Vancouver city council could add one more protected bike lane to Gregor Robertson's legacy as mayor with a vote next week on a proposal for the Cambie Bridge.
The planned upgrades would take southbound cyclists off the pathway shared with pedestrians on the east side of the bridge and place them in a separated lane on the opposite side.
That would be accomplished by re-purposing a segment of one of the southbound vehicles lanes, according to a staff report going to council next Wednesday.
Bike advocate Jeff Leigh of HUB Cycling said the new lane is necessary to protect pedestrians using the shared pathway.
"As traffic has grown across the bridge, both walking and cycling, we see that there's a lot of congestion and dangerous situations," Leigh said.
"What we have today is people on bike and people walking, weaving through each other as they cross the bridge."
He pointed out that the spiral ramp on the north end of the bridge can be particularly treacherous, with cyclists heading into blind corners in both directions.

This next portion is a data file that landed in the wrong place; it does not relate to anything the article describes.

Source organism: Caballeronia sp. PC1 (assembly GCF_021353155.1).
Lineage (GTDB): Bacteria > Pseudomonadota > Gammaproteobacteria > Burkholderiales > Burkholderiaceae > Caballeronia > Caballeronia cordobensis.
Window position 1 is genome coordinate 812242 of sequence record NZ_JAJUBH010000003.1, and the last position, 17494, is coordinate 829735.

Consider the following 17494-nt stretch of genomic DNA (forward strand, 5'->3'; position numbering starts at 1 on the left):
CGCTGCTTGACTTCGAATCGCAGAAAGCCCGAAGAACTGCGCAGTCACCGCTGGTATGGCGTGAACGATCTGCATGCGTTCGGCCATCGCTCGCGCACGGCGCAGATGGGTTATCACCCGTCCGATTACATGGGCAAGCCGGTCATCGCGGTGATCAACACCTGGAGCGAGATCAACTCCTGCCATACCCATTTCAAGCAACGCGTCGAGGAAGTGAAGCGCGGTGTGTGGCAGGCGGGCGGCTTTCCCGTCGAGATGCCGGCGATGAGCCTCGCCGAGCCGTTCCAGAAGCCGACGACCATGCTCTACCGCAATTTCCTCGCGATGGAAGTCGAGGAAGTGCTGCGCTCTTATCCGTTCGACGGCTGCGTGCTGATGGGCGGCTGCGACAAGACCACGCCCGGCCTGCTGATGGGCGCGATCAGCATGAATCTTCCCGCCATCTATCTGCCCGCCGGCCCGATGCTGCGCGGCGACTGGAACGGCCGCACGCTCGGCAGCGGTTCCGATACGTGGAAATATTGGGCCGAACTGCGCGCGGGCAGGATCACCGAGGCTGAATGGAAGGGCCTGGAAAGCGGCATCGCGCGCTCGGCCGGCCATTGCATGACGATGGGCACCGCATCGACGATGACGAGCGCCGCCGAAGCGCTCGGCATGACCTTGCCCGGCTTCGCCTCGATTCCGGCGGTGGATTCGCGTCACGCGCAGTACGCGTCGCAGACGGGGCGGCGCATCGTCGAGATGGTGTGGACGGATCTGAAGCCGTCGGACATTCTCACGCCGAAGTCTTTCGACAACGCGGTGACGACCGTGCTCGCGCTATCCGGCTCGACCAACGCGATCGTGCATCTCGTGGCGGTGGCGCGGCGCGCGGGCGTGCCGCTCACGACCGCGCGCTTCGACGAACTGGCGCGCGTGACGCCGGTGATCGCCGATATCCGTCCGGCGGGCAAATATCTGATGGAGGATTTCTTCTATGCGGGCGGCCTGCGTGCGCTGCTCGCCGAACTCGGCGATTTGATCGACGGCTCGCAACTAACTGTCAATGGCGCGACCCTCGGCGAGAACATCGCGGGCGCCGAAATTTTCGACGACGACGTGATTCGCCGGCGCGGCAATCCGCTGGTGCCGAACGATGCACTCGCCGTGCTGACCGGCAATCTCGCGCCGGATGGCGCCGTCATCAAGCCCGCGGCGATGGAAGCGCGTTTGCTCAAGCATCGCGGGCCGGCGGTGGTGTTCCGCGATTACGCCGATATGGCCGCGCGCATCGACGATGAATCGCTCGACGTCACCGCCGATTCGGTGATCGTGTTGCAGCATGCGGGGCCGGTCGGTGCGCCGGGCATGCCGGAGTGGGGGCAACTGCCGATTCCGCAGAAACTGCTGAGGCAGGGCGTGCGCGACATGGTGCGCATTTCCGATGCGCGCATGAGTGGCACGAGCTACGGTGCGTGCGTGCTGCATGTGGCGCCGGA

The staff report points to a recent dramatic increase in the rate of pedestrians and cyclists ending up in the ER because they were injured while using the shared pathway.
From January 2016 to July 2017, Vancouver Coastal Health reported more than five minor injuries per kilometre travelled on the bridge deck, compared to just one minor injury per kilometre along the seawall between Canada Place and the south side of the Burrard Bridge.
Staff took the proposal to the public at an open house in November and solicited input through email and by phone. The feedback they received showed significant concerns about the effect on traffic.
But the staff report argues the changes will not have a noticeable impact on drivers, "since the motor vehicle capacity of the bridge is governed by the capacity of the traffic signals at either end."
It also points out the volume of motor vehicles on the bridge has actually decreased over the last two decades.
If council approves the plan, construction will begin in the spring.